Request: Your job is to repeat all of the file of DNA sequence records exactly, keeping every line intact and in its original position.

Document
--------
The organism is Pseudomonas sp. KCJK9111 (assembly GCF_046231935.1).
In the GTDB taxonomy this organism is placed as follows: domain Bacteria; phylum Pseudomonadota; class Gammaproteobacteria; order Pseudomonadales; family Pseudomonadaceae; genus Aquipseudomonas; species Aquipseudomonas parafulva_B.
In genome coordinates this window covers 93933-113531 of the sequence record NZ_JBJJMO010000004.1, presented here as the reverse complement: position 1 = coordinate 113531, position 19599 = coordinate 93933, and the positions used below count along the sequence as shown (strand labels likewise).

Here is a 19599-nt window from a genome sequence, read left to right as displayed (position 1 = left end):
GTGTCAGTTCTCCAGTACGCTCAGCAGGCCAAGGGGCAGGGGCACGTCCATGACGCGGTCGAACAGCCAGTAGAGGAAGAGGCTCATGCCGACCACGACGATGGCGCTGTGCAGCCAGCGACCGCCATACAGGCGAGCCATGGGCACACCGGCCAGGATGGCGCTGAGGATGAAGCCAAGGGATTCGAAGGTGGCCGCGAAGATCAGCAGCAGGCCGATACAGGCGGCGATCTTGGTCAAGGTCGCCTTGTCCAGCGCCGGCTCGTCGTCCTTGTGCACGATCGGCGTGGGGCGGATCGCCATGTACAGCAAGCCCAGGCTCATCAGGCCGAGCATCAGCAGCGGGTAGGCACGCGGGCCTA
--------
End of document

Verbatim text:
The organism is Pseudomonas sp. KCJK9111 (assembly GCF_046231935.1).
In the GTDB taxonomy this organism is placed as follows: domain Bacteria; phylum Pseudomonadota; class Gammaproteobacteria; order Pseudomonadales; family Pseudomonadaceae; genus Aquipseudomonas; species Aquipseudomonas parafulva_B.
In genome coordinates this window covers 93933-113531 of the sequence record NZ_JBJJMO010000004.1, presented here as the reverse complement: position 1 = coordinate 113531, position 19599 = coordinate 93933, and the positions used below count along the sequence as shown (strand labels likewise).

Here is a 19599-nt window from a genome sequence, read left to right as displayed (position 1 = left end):
GTGTCAGTTCTCCAGTACGCTCAGCAGGCCAAGGGGCAGGGGCACGTCCATGACGCGGTCGAACAGCCAGTAGAGGAAGAGGCTCATGCCGACCACGACGATGGCGCTGTGCAGCCAGCGACCGCCATACAGGCGAGCCATGGGCACACCGGCCAGGATGGCGCTGAGGATGAAGCCAAGGGATTCGAAGGTGGCCGCGAAGATCAGCAGCAGGCCGATACAGGCGGCGATCTTGGTCAAGGTCGCCTTGTCCAGCGCCGGCTCGTCGTCCTTGTGCACGATCGGCGTGGGGCGGATCGCCATGTACAGCAAGCCCAGGCTCATCAGGCCGAGCATCAGCAGCGGGTAGGCACGCGGGCCTA